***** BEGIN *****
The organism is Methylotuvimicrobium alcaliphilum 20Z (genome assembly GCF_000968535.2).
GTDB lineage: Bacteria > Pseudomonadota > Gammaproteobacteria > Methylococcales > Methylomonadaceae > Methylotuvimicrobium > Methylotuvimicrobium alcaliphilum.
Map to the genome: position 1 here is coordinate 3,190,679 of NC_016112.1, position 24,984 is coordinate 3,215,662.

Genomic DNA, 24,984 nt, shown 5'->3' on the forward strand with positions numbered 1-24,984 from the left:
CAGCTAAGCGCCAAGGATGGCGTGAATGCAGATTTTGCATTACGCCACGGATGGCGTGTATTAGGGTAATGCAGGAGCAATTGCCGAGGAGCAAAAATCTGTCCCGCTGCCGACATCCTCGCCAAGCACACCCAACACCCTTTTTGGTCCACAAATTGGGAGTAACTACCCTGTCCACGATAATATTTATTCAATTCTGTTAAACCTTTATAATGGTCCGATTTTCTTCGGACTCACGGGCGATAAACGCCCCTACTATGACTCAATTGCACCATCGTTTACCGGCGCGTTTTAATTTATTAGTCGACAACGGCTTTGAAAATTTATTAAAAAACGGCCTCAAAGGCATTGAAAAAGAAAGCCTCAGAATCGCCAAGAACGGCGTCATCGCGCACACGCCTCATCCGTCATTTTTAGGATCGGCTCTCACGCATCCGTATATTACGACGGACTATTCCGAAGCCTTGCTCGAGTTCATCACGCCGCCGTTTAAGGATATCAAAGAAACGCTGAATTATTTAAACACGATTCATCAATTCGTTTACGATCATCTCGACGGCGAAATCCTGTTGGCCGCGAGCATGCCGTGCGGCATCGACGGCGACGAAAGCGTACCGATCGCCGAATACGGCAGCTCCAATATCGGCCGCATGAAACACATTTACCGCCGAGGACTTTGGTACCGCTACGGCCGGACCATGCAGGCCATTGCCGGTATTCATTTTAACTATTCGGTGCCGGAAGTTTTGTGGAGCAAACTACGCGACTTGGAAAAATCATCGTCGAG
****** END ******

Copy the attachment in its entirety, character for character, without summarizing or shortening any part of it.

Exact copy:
The organism is Methylotuvimicrobium alcaliphilum 20Z (genome assembly GCF_000968535.2).
GTDB lineage: Bacteria > Pseudomonadota > Gammaproteobacteria > Methylococcales > Methylomonadaceae > Methylotuvimicrobium > Methylotuvimicrobium alcaliphilum.
Map to the genome: position 1 here is coordinate 3,190,679 of NC_016112.1, position 24,984 is coordinate 3,215,662.

Genomic DNA, 24,984 nt, shown 5'->3' on the forward strand with positions numbered 1-24,984 from the left:
CAGCTAAGCGCCAAGGATGGCGTGAATGCAGATTTTGCATTACGCCACGGATGGCGTGTATTAGGGTAATGCAGGAGCAATTGCCGAGGAGCAAAAATCTGTCCCGCTGCCGACATCCTCGCCAAGCACACCCAACACCCTTTTTGGTCCACAAATTGGGAGTAACTACCCTGTCCACGATAATATTTATTCAATTCTGTTAAACCTTTATAATGGTCCGATTTTCTTCGGACTCACGGGCGATAAACGCCCCTACTATGACTCAATTGCACCATCGTTTACCGGCGCGTTTTAATTTATTAGTCGACAACGGCTTTGAAAATTTATTAAAAAACGGCCTCAAAGGCATTGAAAAAGAAAGCCTCAGAATCGCCAAGAACGGCGTCATCGCGCACACGCCTCATCCGTCATTTTTAGGATCGGCTCTCACGCATCCGTATATTACGACGGACTATTCCGAAGCCTTGCTCGAGTTCATCACGCCGCCGTTTAAGGATATCAAAGAAACGCTGAATTATTTAAACACGATTCATCAATTCGTTTACGATCATCTCGACGGCGAAATCCTGTTGGCCGCGAGCATGCCGTGCGGCATCGACGGCGACGAAAGCGTACCGATCGCCGAATACGGCAGCTCCAATATCGGCCGCATGAAACACATTTACCGCCGAGGACTTTGGTACCGCTACGGCCGGACCATGCAGGCCATTGCCGGTATTCATTTTAACTATTCGGTGCCGGAAGTTTTGTGGAGCAAACTACGCGACTTGGAAAAATCATCGTCGAG